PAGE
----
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Are bedsores in an older Connecticut resident really serious?

This blog has previously discussed some of the potential signs that a Connecticut resident who is living in a nursing home may be neglected or abused. While psychological and financial abuse and exploitation are just as bad, physical abuse or neglect can lead to some dire consequences, and sometimes may be most obvious to notice. One of the possible signs of neglect of abuse in a nursing home is bedsores. But are bedsores really that serious?

The Mayo Clinic sometimes refers to bedsores as "pressure sores," and categorizes them based upon degrees of seriousness, from stages I to IV. Stage I sores are the least serious, with some discoloration of the skin and some pain for tenderness at the site. Stage IV are the most serious, and in some cases, may contain dead tissue and wounds that penetrate below healthy layers of skin to expose tendons, muscle or even bone. Bed sores are generally caused by sustained pressure on certain spots of the skin, but can also be caused by friction against the skin, or "shear," in which the skin over a certain area moves in opposite directions, due to certain types of movement undergone by a patient.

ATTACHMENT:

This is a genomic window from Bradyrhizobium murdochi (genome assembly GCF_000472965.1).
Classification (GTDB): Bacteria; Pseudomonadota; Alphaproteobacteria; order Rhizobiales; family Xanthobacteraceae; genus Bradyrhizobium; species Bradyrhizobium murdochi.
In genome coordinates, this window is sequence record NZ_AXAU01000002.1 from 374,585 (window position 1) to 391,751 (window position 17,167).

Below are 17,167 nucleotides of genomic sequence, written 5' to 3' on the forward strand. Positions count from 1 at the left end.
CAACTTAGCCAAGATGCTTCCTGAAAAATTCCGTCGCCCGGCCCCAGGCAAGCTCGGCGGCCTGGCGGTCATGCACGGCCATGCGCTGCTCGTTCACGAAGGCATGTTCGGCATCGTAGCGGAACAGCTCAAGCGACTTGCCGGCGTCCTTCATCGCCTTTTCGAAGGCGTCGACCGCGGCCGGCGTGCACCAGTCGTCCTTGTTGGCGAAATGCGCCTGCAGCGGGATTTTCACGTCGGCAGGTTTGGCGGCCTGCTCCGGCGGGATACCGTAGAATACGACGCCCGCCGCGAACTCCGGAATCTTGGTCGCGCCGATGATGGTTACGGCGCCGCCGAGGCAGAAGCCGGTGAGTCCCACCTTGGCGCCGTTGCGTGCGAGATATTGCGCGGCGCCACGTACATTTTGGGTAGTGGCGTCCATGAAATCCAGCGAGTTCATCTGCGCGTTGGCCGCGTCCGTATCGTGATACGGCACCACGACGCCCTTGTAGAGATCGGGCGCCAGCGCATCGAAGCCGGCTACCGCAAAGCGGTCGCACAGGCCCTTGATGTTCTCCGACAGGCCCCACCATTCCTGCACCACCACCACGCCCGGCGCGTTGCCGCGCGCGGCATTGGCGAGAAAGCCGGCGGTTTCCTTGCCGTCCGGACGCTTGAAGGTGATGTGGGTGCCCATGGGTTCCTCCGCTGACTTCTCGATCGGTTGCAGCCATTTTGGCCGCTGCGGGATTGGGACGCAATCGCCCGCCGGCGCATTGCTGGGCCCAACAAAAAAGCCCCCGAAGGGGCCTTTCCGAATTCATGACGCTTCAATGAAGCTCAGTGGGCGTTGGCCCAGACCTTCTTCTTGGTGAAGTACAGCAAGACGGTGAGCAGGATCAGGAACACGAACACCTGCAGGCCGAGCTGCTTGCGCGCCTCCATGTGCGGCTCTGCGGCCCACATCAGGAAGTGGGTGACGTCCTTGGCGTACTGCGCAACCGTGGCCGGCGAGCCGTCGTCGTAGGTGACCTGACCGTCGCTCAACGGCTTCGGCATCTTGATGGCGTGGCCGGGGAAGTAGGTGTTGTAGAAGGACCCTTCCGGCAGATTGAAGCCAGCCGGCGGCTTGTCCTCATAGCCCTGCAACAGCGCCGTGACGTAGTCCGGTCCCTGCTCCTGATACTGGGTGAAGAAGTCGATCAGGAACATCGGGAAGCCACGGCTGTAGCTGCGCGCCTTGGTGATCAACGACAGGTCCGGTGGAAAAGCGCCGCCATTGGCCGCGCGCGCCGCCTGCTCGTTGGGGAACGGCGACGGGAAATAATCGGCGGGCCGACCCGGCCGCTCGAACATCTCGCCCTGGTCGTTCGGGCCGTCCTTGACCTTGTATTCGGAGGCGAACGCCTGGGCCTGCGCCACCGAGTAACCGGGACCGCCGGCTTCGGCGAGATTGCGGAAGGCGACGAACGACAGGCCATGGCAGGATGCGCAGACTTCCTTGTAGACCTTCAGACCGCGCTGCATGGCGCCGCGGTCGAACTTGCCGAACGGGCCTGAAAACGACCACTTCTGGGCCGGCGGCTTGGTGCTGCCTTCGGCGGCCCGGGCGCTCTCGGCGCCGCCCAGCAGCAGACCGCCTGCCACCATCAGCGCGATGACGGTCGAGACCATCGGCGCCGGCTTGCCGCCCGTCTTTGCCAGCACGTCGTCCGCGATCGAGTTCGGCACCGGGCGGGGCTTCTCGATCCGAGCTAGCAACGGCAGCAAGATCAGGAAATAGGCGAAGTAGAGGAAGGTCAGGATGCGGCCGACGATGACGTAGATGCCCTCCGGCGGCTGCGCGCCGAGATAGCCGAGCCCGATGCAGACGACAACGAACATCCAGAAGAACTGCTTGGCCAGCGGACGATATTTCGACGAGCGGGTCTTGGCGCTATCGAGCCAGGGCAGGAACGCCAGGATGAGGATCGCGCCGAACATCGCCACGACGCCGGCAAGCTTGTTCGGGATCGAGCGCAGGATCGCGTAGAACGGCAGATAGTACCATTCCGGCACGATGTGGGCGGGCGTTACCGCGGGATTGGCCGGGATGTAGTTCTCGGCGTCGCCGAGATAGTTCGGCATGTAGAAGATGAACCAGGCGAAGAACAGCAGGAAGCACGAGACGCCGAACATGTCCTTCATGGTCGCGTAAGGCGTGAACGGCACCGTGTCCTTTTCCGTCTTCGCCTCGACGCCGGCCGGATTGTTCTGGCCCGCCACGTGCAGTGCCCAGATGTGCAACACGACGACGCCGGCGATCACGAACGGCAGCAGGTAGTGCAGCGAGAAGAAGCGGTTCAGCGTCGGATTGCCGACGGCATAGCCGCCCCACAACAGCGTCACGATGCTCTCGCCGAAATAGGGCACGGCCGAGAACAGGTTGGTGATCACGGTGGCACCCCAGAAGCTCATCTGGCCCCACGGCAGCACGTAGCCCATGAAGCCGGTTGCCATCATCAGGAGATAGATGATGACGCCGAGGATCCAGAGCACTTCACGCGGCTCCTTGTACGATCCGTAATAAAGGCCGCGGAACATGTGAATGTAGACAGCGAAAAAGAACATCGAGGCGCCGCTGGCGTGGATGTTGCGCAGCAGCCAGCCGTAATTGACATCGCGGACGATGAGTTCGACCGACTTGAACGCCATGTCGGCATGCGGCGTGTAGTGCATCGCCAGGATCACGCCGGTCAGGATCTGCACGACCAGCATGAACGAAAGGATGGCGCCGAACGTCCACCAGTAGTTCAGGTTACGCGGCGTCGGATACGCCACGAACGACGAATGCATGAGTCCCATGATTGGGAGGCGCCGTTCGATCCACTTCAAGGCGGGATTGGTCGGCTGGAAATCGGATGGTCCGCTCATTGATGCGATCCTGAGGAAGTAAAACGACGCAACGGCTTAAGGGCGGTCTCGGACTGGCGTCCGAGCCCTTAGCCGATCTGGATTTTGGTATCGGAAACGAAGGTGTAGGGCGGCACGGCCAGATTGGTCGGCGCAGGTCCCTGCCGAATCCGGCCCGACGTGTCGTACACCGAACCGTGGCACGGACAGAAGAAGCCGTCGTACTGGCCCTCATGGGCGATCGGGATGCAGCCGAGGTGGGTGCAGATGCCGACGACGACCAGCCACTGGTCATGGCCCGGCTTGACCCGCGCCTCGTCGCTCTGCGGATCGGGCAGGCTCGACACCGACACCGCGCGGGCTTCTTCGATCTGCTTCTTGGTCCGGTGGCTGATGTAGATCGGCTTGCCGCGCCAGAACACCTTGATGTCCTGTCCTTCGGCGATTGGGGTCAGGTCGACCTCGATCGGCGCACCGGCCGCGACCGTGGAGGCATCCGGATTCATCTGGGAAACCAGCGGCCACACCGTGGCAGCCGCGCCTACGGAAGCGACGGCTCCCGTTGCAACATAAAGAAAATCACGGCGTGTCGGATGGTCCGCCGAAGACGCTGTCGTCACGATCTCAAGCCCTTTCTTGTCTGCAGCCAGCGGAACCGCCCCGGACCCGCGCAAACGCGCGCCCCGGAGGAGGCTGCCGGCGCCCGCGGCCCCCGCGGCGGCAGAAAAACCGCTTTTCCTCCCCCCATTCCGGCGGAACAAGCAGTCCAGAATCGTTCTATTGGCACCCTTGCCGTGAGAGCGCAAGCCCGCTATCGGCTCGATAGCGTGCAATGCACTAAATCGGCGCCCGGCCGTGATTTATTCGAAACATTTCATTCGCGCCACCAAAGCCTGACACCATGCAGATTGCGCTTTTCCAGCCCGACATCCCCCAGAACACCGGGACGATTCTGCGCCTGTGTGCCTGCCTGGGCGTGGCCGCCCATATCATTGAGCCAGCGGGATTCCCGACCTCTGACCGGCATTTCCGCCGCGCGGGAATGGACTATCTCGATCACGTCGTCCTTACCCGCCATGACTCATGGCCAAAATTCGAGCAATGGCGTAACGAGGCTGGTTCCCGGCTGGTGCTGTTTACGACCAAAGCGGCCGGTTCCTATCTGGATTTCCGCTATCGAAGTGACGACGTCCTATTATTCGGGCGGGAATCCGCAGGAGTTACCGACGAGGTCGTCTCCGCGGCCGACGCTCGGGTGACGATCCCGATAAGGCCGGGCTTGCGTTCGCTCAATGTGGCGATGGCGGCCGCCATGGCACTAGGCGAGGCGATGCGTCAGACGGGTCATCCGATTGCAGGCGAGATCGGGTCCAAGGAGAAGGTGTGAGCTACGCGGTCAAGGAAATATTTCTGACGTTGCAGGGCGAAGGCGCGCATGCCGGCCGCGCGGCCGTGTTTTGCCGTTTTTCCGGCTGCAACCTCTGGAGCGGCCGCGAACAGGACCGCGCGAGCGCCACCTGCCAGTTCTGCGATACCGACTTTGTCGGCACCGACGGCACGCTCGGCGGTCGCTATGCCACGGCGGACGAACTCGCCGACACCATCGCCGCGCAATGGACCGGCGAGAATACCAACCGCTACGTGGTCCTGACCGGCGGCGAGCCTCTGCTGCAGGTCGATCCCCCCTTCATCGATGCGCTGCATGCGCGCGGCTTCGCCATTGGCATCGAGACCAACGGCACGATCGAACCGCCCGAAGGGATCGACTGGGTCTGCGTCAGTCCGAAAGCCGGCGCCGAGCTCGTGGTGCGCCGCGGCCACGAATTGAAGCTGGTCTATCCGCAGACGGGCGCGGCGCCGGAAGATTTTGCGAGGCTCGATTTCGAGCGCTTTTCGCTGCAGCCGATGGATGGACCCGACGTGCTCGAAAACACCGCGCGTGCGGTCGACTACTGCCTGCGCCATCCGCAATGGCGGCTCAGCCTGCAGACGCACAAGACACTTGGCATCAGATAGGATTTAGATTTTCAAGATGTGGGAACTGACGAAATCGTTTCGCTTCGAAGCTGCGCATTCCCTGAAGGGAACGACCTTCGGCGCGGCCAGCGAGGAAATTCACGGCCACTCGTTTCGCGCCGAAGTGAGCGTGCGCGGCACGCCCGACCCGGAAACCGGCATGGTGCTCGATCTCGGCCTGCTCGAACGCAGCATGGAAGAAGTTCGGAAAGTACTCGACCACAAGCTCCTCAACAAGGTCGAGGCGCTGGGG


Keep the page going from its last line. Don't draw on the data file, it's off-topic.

Age, poor nutrition, inadequate hydration and poor hygiene can all contribute to the seriousness of bedsores. According to the Mayo Clinic, bedsores pose a risk beyond simple discomfort or pain. Such injuries can create cellulitis, in which skin and soft tissues become infected and inflamed. While often very painful, this can also lead to life-threatening complications. Bedsores can also create the possibility of certain types of squamous cell cancer, or bone and joint damage that reduces the ability to use limbs. Possibly most dangerous effect of bedsores, however, is the potential for sepsis, in which the blood itself becomes infected through the broken skin, which can then spread rapidly and cause the failure of organs throughout the body.

As can be seen, bedsores are not just the cause of localized discomfort. They can be a very serious condition in and of themselves, and can serve as evidence of nursing home abuse or neglect by caregivers. It is important that people who suspect their loved one is suffering from such abuse inform someone who can intervene on behalf of the patient. If a nursing home resident suffers from bedsores, his or her loved ones may want to know if seeking compensation for any injuries that occurred is one way forward.

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